Hamilton fire chief says rope rescue that injured firefighter was ‘absolutely preventable’
The Hamilton Fire Department’s chief says Wednesday night’s rescue call to Albion Falls — which saw a firefighter suffer serious injuries, including fractures from a fall — was “absolutely preventable.”
Chief Dave Cunliffe revealed in a press conference Thursday morning the lengths firefighters went to rescue three hikers who had “lost their way” in the falls area. He said close to 20 firefighters were on scene for the rescue, all wearing full safety protection because they were in a “nature-type area.”
“I can’t stress enough these types of situations are absolutely preventable,” said Cunliffe. “People need to adhere to the signage and the protection that’s being put in place.”
Cunliffe outlined details of the operation at the city’s training centre for firefighters and paramedics on the East Mountain.
He says the difficulty in the rescue was the darkness as emergency crews used flashlights, as well as visual and verbal call-outs, to pinpoint the hikers’ whereabouts.
Cunliffe said one crew went to the lookout near the north parking lot in search of the hikers and others went to an area with stair access to the south side above the falls.
That’s where four firefighters accessed a pathway, with one of the crew stepping to an edge where he called out to the hikers.
Walking back to the pathway, the firefighter lost his footing and fell almost seven metres.
The other firefighters called for more resources and additional crew along with paramedics and began a rescue operation to retrieve their fallen comrade, Cunliffe said.
Medical teams made their way down to assist with the firefighter’s injuries while emergency personnel set up a rope rescue to recover the man and transport him to hospital.
Cunliffe says the critical incident stress team, a peer group that monitors the health of firefighters, was a part of the operation and is expected to keep in touch with many of the emergency workers over a period of time to monitor their mental health.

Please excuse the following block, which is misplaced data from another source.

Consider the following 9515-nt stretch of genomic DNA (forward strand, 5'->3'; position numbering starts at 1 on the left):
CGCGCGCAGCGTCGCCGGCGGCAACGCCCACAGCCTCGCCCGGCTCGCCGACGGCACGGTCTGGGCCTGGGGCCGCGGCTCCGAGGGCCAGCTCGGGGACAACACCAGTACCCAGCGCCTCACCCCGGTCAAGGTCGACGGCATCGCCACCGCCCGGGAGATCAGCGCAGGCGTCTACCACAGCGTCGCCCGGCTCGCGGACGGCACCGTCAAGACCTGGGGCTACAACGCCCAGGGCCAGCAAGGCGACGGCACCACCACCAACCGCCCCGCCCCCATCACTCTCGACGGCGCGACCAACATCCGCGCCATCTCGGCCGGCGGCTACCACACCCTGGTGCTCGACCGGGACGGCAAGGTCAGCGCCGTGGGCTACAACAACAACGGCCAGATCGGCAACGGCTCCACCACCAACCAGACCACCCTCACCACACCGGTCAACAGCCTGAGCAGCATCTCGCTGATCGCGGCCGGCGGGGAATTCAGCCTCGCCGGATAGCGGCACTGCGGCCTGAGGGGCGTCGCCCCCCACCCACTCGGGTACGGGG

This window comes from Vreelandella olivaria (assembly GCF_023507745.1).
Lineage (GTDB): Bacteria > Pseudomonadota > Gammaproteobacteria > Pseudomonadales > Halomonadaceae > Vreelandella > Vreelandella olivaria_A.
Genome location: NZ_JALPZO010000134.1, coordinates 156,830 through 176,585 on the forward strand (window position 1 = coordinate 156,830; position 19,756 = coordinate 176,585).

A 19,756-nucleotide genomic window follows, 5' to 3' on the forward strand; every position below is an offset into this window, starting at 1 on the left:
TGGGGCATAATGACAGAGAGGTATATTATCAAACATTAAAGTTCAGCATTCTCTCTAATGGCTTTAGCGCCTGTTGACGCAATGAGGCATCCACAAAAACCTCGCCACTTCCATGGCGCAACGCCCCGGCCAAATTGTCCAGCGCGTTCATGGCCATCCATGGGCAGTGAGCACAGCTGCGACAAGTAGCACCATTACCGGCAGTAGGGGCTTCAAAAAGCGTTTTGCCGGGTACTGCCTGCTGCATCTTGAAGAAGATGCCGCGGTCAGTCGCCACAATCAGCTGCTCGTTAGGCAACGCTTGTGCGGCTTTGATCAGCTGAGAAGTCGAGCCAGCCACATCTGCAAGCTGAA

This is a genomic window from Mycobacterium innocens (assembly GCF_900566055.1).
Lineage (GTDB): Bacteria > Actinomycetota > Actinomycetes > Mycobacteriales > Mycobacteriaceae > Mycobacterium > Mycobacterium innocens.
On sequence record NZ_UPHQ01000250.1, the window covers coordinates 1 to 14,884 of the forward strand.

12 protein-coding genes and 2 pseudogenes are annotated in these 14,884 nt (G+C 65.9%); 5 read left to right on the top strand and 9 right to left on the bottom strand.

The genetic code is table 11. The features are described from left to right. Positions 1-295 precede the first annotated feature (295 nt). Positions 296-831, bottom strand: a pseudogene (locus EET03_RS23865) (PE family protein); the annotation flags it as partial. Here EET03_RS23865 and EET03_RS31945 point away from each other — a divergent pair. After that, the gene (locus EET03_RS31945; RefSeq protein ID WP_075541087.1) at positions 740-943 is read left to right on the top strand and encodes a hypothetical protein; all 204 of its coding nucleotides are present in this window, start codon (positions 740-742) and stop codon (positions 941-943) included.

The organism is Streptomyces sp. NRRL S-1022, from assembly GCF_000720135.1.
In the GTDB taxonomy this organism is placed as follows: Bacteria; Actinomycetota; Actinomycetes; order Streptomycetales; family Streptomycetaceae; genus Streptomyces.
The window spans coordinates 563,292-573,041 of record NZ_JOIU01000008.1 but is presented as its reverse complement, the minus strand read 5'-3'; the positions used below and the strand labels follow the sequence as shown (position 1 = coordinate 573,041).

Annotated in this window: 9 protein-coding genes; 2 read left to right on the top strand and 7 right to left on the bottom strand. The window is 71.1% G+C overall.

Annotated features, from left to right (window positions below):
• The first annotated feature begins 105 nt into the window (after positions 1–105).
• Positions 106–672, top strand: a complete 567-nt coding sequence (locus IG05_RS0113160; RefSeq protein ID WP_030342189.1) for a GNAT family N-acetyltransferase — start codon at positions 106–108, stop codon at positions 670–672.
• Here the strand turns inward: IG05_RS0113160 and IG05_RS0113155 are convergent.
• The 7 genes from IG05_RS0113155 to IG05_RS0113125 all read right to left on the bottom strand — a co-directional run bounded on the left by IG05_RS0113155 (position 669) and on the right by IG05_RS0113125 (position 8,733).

The incident underlines a message Hamilton fire and the city’s parks department tried to communicate to the general public earlier this week about the dangers near some of the city’s falls.
On Tuesday, Deputy Chief John Verbeek told Global News rope rescues were down substantially from year to year, apparently thanks to more fences and city signage.
Until Wednesday, firefighters had been summoned to just four rope rescues in 2019, down from seven in 2018. In 2017 and 2016, there were 15 and 23 rope rescues, respectively.
Verbeek also stressed how much demand a rope rescue places on the department’s resources per call. He said a typical rescue could involve six fire units and an average of 18 personnel on scene to assist.
In Thursday’s press conference, Cunliffe acknowledged the work the city has done to deter people from visiting precarious nature areas, saying it’s extremely important that visitors heed the safety warnings.
“They need to stay on the trails or at the lookouts that are meant for them to be on,” said Cunliffe. “In this case, the individuals that we were going to assist had left the trail area and got themselves into a situation where, because of the darkness, they didn’t know where they were.”
Meanwhile, director of licensing and bylaw services Ken Leendertsee says that following a review of the evidence, the hikers involved in this incident could face charges “for being in a prohibited area.”
“Obviously, the message is still not getting out,” said Leendertsee. “Today I assigned two investigators to follow up on the incident that happened last night.”
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